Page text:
To start sourcing your external provocateur, take an honest look at what makes your product, website, or service unique: Is it deep and immersive? Light and entertaining? Legal and official? Then brainstorm with your team by asking: What kinds of experiences are analogous to ours? Think outside of your industry, but don’t go too far. You’re probably not going to end up asking the creator of custom surf boards to provoke your team of financial app designers into thinking differently. But the designer of an online healthcare portal might seek provocation from someone in the homeowner services industry. The goal is a list of analogies that both sit on the fringes of your world and contain a mix of similarities. It’s a fun and enlightening exercise that will set you up to identify the right provocateur. The hard part can be the work of narrowing the analogies down to two or three.

We tend to produce in ruts because ruts are comfortable

Once you land on a couple good analogies for your product or service, do some research on who you can hire from those industries to come in and work with your team and provide a different perspective. Go broad. Make a list for each, and then filter out unavailable and less-than-competent choices. A best-selling novelist may have amazing things to share about the art of storytelling, but is probably not equipped to engage your team in a corporate setting on a weeks-long project that is expected to produce concrete deliverables.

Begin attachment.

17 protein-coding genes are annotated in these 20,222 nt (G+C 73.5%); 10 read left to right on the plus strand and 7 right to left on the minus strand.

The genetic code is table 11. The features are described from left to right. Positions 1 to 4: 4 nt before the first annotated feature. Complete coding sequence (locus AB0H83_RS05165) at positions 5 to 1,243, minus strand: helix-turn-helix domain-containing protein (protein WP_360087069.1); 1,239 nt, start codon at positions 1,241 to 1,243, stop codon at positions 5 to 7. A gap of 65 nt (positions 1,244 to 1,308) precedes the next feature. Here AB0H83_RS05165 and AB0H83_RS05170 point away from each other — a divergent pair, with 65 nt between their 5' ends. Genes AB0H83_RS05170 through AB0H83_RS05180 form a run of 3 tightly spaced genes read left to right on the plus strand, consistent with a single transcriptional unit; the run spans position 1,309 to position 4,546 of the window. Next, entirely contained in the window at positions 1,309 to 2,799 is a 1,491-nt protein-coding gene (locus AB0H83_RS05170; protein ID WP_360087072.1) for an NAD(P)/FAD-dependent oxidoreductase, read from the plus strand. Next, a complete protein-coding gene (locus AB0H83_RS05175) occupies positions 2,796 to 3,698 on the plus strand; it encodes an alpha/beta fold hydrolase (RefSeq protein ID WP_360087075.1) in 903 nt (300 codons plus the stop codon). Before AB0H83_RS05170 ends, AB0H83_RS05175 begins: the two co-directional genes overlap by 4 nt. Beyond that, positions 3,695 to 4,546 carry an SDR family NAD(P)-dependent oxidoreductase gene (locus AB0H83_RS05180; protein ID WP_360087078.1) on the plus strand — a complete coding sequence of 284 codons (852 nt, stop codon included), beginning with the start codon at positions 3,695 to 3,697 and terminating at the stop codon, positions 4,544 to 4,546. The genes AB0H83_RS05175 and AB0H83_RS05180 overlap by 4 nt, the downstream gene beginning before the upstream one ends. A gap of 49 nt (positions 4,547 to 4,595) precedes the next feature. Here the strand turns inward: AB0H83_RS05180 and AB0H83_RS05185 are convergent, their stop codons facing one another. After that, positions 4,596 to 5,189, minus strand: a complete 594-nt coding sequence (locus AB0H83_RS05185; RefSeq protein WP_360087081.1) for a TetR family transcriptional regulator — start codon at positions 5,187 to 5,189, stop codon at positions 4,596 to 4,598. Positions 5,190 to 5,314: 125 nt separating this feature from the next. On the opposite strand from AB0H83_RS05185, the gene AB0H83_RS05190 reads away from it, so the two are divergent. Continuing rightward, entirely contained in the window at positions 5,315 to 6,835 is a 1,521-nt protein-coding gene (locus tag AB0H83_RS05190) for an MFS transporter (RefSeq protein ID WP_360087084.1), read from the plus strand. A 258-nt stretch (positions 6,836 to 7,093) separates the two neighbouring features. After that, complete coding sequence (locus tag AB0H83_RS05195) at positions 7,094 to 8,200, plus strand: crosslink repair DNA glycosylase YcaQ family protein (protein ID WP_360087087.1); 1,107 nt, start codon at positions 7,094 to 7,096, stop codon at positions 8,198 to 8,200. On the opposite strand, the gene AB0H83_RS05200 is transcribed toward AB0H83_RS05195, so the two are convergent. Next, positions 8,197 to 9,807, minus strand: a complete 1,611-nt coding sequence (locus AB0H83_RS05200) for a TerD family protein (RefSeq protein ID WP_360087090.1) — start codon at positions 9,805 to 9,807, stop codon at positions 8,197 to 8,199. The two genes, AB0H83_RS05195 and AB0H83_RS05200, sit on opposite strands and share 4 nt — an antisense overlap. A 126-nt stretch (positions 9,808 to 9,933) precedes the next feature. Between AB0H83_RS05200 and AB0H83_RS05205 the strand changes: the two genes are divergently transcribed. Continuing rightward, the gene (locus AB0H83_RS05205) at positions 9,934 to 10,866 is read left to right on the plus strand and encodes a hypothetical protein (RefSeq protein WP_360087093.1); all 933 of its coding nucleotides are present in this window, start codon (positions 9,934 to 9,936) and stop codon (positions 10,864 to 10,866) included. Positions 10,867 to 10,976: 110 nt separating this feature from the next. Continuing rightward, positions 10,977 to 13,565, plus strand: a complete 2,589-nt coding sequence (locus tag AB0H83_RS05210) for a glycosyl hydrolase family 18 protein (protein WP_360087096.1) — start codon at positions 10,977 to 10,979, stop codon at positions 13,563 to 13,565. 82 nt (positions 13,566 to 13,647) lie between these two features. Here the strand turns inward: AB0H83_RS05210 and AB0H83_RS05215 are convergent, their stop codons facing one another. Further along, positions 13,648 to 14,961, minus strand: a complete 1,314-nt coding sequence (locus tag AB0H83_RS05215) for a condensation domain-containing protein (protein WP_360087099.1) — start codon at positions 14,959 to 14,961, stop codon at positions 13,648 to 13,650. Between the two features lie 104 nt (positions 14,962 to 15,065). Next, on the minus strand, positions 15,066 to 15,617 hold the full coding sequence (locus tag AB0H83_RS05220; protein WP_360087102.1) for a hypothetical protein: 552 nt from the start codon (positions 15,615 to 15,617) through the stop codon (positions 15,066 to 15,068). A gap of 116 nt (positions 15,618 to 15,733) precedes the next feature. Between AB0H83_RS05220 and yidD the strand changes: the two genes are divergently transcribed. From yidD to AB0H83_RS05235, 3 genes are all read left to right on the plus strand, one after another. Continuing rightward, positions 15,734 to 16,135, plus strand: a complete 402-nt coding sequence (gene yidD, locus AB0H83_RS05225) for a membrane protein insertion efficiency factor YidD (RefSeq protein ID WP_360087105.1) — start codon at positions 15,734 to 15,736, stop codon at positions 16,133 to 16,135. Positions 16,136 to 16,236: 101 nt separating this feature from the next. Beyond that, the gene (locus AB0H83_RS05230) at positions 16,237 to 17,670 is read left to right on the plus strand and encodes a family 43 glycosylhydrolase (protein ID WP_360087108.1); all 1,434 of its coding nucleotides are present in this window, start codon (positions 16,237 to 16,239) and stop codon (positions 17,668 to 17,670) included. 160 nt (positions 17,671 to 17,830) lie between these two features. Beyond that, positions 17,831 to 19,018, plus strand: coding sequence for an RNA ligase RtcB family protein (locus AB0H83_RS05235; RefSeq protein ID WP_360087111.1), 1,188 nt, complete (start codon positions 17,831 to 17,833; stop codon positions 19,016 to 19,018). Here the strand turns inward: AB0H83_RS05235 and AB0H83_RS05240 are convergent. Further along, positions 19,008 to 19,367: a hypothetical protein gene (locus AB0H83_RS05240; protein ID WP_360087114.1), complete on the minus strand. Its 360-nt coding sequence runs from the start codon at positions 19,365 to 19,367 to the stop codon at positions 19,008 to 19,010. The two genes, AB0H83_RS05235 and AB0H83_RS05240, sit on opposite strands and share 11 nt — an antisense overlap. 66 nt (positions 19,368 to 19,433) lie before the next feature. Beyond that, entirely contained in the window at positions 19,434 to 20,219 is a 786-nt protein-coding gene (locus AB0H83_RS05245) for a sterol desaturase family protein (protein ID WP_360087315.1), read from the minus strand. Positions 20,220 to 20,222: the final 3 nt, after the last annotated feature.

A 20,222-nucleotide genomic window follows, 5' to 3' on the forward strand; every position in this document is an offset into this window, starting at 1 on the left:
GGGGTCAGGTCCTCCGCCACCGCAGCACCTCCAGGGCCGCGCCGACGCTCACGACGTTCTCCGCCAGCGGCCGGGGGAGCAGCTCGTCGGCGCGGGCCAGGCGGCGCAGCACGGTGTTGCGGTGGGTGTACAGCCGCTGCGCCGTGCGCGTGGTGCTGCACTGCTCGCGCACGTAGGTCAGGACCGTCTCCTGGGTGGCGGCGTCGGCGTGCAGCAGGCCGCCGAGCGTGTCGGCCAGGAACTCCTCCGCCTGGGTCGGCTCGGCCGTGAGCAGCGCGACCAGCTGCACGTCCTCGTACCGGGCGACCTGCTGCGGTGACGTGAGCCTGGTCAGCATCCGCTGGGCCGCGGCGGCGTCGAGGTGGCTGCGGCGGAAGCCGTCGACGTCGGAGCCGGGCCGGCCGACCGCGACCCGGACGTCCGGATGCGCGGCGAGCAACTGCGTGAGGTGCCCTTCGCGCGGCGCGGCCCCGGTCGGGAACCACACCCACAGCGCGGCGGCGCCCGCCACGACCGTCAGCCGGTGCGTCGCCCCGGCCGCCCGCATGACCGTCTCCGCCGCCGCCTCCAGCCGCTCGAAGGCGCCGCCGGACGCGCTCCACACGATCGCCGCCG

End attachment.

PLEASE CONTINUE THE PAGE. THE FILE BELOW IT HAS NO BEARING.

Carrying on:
Our TurboTax content design team struggled to come up with analogies for a once-a-year, tax-prep experience that takes customers deep into a complex and immersive task. After brainstorming, narrative video games, such as Skyrim or Bioshock, emerged as one strong and provocative analogy. They’re essentially based on tasks and chores, but people love playing them. And the writers and designers of games like these have succeeded in creating relationships with their customers that last for years.


Image from BioShock

So the TurboTax team chose a narrative video game writer who worked on a long list of successful games, but had also worked with several large companies to provoke their design teams with her unique take on “player” and “non-player” characters. The game characters, she said, can’t get in the way of the player’s expectation of how the game, and the game story, is going to go. And the same can be true for TurboTax.